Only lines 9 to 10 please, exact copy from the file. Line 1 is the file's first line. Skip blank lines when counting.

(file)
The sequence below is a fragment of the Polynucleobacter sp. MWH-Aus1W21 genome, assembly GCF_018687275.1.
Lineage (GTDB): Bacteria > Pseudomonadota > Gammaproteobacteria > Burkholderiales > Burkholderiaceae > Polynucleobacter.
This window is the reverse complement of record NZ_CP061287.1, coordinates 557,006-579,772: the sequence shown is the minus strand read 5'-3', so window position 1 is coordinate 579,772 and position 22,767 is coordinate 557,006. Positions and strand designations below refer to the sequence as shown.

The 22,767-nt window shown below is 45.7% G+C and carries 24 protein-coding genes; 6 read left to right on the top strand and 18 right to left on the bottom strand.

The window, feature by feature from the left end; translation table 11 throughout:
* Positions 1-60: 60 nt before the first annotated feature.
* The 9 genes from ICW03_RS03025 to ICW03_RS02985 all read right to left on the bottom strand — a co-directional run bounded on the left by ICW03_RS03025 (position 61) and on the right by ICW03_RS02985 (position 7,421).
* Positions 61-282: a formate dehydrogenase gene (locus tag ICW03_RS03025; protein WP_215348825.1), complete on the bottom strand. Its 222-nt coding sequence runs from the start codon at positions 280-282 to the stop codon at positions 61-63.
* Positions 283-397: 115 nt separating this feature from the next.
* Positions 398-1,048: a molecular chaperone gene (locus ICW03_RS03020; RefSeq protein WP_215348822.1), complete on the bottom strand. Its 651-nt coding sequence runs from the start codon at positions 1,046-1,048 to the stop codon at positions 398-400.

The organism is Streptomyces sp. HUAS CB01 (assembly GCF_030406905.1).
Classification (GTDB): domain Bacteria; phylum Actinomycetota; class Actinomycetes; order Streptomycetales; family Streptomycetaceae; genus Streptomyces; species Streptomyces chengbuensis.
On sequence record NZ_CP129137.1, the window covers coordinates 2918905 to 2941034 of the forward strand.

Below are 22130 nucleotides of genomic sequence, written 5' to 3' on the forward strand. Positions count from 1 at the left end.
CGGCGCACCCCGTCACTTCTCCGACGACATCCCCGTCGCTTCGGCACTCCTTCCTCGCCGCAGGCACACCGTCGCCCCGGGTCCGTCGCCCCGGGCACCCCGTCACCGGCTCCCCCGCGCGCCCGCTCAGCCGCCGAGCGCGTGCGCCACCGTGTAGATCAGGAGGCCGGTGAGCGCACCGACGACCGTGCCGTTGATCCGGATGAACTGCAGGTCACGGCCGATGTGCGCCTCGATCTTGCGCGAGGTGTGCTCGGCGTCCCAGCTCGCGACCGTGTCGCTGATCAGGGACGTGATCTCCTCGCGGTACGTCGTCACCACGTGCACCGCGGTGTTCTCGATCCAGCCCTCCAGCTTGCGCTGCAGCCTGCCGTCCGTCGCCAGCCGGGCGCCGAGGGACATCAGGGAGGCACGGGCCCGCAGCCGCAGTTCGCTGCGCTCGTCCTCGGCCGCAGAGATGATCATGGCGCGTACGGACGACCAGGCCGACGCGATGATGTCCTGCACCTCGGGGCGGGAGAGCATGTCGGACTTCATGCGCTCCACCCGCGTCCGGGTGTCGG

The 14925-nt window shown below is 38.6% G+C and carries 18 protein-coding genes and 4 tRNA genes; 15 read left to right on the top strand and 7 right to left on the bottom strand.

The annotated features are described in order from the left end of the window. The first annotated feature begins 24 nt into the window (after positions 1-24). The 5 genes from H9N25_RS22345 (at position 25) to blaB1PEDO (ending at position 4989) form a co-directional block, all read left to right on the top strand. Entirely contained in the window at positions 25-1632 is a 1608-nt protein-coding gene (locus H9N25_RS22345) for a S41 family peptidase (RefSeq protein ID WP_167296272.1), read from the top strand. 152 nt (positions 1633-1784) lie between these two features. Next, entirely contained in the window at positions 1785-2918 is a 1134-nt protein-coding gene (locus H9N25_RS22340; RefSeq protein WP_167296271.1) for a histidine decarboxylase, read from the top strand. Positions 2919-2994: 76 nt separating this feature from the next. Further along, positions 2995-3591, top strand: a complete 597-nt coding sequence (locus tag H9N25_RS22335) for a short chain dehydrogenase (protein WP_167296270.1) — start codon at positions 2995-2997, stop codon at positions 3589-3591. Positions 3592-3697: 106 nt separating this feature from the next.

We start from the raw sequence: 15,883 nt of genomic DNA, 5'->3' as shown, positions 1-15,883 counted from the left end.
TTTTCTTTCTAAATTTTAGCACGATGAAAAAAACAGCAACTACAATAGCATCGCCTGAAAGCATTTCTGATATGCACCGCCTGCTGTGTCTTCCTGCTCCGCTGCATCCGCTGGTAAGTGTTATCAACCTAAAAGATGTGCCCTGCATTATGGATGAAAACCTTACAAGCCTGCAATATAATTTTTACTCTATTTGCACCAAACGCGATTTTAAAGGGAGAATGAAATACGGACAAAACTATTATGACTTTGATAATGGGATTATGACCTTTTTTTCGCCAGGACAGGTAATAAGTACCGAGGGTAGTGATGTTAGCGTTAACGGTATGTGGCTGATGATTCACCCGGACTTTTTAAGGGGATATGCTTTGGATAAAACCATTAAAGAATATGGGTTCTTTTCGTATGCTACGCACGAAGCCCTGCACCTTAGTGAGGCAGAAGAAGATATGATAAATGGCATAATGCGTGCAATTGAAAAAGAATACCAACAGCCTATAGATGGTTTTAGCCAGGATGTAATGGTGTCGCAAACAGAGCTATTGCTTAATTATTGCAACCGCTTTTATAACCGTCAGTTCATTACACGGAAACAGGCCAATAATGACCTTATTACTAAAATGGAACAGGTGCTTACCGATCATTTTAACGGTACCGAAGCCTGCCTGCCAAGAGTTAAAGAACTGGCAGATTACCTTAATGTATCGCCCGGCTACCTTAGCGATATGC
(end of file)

* Positions 283-397: 115 nt separating this feature from the next.
* Positions 398-1,048: a molecular chaperone gene (locus ICW03_RS03020; RefSeq protein WP_215348822.1), complete on the bottom strand. Its 651-nt coding sequence runs from the start codon at positions 1,046-1,048 to the stop codon at positions 398-400.